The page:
Monday, Fox News reported what we've all been waiting for. Vice President Joe Biden will run for president in 2016 — at least, according to their sources. Fox News White House correspondent Ed Henry cited three anonymous sources for the impending announcement, while other news outlets also reported that Biden will likely announce an official bid in the next two days. Though these reports are still mere speculation at this point, they have often accurately predicted campaign announcements in the past. There's no reason America shouldn't expect the same with the Biden news.
According to an NBC News report, Biden called International Association of Fire Fighters President Harold Schaitberger last Friday to discuss his presidential run. A source close to the situation told NBC that during the conversation, the two outlined the logistics of a campaign, from fundraising to strategy. Given that the IAFF is one of the most powerful labor unions in the country, such a call would certainly be strong indication of Biden's intentions to run. On Monday, MSNBC doubled down on the speculation, and predicted that Biden would announce in 48 hours. It's just the latest announcement time frame after a very long game of "will he or won't he?"
Biden has been teasing a presidential run for years now, dropping hints as early as January 2013, but over the past year, he's been increasingly fueling the rumors with pointed answers during interviews and loaded visits to caucus and primary states. By spring, whispers of a Biden campaign had heightened into buzz.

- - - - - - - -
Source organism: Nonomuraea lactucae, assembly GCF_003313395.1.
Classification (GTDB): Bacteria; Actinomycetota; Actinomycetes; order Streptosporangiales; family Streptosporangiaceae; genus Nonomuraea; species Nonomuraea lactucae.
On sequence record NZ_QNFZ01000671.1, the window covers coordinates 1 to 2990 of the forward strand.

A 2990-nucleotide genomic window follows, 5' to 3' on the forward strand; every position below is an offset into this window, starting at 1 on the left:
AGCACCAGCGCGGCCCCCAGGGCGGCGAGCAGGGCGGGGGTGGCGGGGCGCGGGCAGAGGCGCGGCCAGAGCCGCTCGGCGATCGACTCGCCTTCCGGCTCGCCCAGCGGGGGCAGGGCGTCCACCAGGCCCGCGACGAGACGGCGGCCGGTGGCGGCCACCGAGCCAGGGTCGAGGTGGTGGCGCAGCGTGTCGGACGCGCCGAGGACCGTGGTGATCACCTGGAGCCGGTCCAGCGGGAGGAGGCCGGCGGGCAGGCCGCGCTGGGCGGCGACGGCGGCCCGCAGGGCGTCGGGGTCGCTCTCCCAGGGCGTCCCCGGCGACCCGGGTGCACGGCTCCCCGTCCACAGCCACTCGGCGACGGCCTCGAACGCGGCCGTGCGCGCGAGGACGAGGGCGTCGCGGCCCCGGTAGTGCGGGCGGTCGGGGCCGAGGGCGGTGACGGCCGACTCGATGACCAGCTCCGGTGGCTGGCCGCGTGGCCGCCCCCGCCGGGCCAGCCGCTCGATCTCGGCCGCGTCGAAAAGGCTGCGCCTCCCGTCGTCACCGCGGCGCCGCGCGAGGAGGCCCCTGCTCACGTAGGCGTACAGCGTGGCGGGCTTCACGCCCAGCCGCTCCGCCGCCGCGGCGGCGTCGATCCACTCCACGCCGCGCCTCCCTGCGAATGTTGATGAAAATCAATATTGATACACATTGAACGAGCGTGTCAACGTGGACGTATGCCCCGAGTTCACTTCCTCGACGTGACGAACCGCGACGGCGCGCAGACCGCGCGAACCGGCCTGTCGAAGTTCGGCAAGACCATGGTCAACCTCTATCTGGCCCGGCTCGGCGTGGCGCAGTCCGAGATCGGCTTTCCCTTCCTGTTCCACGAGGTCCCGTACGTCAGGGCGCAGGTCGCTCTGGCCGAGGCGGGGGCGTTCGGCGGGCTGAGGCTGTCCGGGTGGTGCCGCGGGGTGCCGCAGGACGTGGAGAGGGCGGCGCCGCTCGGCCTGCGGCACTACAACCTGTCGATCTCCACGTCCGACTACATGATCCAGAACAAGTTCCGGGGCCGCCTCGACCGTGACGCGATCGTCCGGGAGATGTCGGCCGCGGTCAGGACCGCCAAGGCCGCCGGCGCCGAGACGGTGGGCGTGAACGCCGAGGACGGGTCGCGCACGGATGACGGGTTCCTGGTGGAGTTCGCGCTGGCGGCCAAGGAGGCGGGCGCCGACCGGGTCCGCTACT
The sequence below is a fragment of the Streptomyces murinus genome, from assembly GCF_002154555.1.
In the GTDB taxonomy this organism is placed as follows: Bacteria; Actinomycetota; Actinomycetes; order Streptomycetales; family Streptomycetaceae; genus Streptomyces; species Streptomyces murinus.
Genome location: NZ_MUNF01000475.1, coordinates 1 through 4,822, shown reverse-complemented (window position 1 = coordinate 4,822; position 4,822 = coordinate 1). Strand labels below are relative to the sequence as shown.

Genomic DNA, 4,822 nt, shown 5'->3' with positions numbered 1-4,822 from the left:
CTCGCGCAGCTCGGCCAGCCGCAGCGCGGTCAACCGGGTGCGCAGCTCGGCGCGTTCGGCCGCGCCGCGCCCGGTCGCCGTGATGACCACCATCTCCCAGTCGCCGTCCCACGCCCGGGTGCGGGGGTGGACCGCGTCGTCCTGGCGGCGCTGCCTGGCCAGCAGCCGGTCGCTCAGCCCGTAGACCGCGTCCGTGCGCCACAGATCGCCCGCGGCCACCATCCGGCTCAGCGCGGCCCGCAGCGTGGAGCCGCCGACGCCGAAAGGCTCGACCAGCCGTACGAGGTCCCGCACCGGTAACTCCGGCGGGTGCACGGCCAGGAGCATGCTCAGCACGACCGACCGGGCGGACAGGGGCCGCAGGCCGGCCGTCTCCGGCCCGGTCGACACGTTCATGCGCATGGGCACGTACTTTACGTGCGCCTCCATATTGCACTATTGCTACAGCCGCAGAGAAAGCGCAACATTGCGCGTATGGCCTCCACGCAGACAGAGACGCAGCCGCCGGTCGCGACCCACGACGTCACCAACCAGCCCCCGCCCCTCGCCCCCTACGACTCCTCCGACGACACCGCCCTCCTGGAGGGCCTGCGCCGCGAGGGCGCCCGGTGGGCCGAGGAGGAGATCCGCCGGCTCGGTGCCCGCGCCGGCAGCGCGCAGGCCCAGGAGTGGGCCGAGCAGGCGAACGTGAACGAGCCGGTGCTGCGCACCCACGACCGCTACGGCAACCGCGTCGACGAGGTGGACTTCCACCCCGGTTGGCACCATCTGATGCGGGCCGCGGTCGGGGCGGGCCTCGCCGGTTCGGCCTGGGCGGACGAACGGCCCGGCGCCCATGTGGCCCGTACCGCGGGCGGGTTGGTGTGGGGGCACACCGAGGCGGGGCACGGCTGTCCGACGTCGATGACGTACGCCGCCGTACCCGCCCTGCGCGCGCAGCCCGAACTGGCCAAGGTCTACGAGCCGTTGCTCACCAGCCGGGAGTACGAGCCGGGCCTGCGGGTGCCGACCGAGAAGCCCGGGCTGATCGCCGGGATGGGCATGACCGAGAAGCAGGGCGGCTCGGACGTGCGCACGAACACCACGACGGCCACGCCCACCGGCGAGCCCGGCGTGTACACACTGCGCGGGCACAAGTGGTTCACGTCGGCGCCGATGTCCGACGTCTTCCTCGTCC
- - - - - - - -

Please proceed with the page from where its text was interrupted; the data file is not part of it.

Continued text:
However, since May, when Biden's son Beau sadly died after battling brain cancer, any momentum toward a potential campaign seemed to come to a halt, and an announcement was no longer such a sure thing. Biden was clearly hit hard by Beau's death, but when talking about his beloved son, he continued to remain vague about his plans. He recounted how Beau's dying wish was for his father to run for president, sparking hope in his supporters — not to mention moving an entire nation.
However, when he appeared on The Late Show with Stephen Colbert, Biden seemed to suggest that because of the recent tragedy, his heart was not in the right place for something as all-consuming as a presidential run.
Now, less than a week after the first Democratic debate and as current frontrunner Hillary Clinton prepares to testify in front of a House committee on the Benghazi attacks later this week, Biden could finally make his official jump into the race. After missing several predicted announcement deadlines, the timing might finally make sense.